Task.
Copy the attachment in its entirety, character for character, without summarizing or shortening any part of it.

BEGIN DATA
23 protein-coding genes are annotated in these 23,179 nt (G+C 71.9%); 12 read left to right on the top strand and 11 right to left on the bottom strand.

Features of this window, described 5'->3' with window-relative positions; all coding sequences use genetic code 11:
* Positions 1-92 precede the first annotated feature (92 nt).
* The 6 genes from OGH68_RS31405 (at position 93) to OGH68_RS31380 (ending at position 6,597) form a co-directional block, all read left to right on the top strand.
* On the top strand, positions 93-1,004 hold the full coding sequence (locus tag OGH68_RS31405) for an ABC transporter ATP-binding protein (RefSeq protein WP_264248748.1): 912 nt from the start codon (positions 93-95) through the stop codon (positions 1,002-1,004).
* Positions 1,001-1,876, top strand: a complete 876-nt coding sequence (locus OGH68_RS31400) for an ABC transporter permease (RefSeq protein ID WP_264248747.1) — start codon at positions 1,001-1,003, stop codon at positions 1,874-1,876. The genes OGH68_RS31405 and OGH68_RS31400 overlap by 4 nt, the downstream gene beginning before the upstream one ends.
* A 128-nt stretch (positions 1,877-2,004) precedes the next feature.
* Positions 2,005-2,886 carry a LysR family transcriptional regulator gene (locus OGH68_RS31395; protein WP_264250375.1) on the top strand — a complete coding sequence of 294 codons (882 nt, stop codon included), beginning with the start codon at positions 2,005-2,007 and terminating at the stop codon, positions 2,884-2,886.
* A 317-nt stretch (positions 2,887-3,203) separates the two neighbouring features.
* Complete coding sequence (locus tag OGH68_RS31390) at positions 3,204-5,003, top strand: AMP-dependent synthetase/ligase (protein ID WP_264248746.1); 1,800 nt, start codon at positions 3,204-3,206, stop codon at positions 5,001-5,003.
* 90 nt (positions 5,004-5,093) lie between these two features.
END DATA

23 protein-coding genes are annotated in these 23,179 nt (G+C 71.9%); 12 read left to right on the top strand and 11 right to left on the bottom strand.

Features of this window, described 5'->3' with window-relative positions; all coding sequences use genetic code 11:
* Positions 1-92 precede the first annotated feature (92 nt).
* The 6 genes from OGH68_RS31405 (at position 93) to OGH68_RS31380 (ending at position 6,597) form a co-directional block, all read left to right on the top strand.
* On the top strand, positions 93-1,004 hold the full coding sequence (locus tag OGH68_RS31405) for an ABC transporter ATP-binding protein (RefSeq protein WP_264248748.1): 912 nt from the start codon (positions 93-95) through the stop codon (positions 1,002-1,004).
* Positions 1,001-1,876, top strand: a complete 876-nt coding sequence (locus OGH68_RS31400) for an ABC transporter permease (RefSeq protein ID WP_264248747.1) — start codon at positions 1,001-1,003, stop codon at positions 1,874-1,876. The genes OGH68_RS31405 and OGH68_RS31400 overlap by 4 nt, the downstream gene beginning before the upstream one ends.
* A 128-nt stretch (positions 1,877-2,004) precedes the next feature.
* Positions 2,005-2,886 carry a LysR family transcriptional regulator gene (locus OGH68_RS31395; protein WP_264250375.1) on the top strand — a complete coding sequence of 294 codons (882 nt, stop codon included), beginning with the start codon at positions 2,005-2,007 and terminating at the stop codon, positions 2,884-2,886.
* A 317-nt stretch (positions 2,887-3,203) separates the two neighbouring features.
* Complete coding sequence (locus tag OGH68_RS31390) at positions 3,204-5,003, top strand: AMP-dependent synthetase/ligase (protein ID WP_264248746.1); 1,800 nt, start codon at positions 3,204-3,206, stop codon at positions 5,001-5,003.
* 90 nt (positions 5,004-5,093) lie between these two features.